Positive Outcome Involuntary Commitment Stories from People Living With Serious Mental Illness (Serious Brain Disorders)


Serious mental illness advocates across our country have been fighting for decades to reform the broken system of healthcare which has led to the funneling of people living with serious brain disorders into the criminal justice system. No one should have their medical illness criminalized and end up on the streets homeless, incarcerated or in a morgue. More often than not, the people who are living with these diseases and are veterans of the system are left unheard. I ask, “Who is better to advocate for reform?” We need your voices to shout out loud and clear to help us change outdated laws and crash through barriers blocking treatment, impeding housing that heals and filling jail cells with treatable sick people in our country.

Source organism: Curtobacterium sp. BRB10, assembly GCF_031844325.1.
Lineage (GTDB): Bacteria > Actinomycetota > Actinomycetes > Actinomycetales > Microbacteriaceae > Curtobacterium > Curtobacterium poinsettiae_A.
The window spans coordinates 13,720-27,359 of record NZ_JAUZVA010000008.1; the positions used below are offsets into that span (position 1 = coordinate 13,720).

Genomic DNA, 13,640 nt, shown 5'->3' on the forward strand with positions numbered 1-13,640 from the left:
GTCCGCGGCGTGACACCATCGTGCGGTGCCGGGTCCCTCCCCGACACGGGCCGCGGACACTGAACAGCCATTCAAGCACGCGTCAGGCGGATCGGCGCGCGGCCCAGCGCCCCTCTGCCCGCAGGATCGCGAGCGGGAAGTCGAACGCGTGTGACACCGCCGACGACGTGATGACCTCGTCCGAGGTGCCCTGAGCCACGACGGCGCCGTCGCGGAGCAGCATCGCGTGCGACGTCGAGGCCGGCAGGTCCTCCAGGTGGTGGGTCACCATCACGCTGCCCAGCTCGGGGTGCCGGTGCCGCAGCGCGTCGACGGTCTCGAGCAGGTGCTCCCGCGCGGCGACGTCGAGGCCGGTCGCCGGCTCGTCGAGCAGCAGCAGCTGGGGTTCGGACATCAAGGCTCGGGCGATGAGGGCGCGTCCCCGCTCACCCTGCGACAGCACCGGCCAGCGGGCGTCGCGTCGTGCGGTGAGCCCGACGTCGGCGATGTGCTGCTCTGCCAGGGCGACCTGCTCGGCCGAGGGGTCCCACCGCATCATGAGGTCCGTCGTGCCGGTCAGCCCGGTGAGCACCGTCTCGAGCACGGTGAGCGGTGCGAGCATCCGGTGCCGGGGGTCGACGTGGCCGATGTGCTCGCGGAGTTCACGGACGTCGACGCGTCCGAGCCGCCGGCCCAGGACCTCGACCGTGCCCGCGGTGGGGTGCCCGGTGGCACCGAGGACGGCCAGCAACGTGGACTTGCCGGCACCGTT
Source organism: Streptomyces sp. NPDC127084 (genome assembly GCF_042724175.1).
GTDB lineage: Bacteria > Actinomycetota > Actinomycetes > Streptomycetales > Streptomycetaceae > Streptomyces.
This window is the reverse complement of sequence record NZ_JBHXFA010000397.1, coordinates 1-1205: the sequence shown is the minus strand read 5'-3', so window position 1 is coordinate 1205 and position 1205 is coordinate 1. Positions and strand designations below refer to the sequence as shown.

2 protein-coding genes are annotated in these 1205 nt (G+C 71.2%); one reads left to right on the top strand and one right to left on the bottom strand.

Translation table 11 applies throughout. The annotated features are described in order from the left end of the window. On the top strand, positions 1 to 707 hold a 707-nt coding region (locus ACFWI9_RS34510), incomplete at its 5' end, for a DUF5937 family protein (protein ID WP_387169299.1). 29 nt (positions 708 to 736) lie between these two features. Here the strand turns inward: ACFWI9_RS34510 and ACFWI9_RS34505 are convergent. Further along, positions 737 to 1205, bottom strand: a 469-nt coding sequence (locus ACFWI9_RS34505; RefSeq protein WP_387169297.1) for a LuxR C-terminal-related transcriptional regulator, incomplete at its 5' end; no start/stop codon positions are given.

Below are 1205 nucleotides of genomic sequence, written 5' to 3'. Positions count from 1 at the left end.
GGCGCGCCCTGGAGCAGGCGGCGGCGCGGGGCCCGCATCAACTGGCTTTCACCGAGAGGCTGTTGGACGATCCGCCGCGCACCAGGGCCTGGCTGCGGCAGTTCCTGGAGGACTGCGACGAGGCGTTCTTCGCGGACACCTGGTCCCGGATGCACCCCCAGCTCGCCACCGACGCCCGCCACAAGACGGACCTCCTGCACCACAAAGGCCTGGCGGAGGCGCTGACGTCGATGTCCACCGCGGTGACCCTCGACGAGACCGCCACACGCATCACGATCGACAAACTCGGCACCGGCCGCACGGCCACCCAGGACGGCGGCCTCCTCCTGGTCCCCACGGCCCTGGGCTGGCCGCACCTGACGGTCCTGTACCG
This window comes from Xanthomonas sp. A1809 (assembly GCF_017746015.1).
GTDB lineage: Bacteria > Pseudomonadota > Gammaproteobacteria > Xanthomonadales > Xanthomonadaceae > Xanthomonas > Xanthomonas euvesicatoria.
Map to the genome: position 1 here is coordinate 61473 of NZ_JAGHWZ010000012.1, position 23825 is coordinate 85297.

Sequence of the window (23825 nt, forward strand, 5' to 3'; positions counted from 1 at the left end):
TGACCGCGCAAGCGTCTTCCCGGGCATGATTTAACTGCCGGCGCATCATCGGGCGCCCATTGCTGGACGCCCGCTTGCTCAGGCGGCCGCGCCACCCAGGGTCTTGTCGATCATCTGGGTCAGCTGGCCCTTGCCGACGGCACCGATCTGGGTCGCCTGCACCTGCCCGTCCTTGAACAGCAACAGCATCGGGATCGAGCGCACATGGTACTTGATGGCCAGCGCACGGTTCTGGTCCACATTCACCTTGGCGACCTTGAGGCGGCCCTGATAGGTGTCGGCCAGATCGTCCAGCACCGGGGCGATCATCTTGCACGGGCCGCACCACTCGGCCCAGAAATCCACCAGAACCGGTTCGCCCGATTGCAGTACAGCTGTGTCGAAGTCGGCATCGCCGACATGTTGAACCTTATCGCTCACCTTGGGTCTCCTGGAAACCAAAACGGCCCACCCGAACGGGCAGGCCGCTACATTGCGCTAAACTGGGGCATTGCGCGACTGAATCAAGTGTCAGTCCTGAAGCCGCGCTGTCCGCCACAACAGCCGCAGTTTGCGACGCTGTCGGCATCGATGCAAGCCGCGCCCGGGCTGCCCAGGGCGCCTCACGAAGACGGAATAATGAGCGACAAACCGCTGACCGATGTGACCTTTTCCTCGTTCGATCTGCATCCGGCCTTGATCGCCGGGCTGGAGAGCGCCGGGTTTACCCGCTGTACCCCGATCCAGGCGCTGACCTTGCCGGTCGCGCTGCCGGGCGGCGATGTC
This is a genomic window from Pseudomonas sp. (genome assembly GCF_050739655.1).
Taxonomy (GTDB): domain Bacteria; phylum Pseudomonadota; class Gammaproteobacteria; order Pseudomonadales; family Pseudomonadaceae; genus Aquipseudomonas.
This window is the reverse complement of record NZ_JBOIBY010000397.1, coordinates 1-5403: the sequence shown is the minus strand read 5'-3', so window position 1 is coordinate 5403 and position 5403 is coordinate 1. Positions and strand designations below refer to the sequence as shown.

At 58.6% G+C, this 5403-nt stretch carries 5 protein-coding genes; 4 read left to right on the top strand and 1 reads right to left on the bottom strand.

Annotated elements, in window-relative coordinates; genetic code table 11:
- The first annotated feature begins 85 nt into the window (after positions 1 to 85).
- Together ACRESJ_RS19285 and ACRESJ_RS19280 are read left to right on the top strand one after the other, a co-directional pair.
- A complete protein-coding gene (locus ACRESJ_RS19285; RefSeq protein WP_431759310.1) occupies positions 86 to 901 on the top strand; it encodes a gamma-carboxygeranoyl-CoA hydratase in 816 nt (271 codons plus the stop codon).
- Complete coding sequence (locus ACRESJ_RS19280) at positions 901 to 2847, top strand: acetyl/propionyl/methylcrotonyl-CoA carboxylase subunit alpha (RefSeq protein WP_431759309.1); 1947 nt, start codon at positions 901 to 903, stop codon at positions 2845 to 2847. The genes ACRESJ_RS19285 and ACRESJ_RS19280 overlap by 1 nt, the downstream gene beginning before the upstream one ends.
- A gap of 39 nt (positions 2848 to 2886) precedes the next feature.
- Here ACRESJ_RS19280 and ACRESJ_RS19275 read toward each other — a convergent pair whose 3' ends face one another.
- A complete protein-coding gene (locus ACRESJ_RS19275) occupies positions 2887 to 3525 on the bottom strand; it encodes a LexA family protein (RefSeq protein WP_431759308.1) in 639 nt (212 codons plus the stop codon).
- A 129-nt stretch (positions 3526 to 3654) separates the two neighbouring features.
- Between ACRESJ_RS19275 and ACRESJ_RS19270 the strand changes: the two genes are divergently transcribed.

Your first person accounts and excerpts from those accounts can be used in advocacy articles and other publications to push for needed reforms for better treatment, promoting positive systematic change moving forward. Here are links to two examples, a personal account by Eric Smith and pulled quotes used in an advocacy article by Susan Inman:

Example 1

Example 2

Depending on the number of stories we receive, we could produce a book of your experiences.

Please share your positive outcome stories of involuntary commitment in hospitals or with Assisted Outpatient Treatment Programs (AOTs)*. We will use your stories only with your permission.


Linda Harris Mimms, MA Public Policy, Duke University, Serious Brain Disorders Advocate

*Assisted Outpatient Treatment (AOT): An estimated 7.9 million Americans suffer from untreated severe bipolar disorder or schizophrenia, according to the National Institute of Mental Health. Assisted Outpatient Treatment (AOT) is court-ordered treatment for those individuals in this population who meet strict legal criteria. Most commonly, they are too ill to recognize their own need for medical care. Assisted outpatient treatment is known by different terms in different states, e.g., “involuntary outpatient treatment” or “mandatory outpatient treatment.” Source: Treatment Advocacy Center.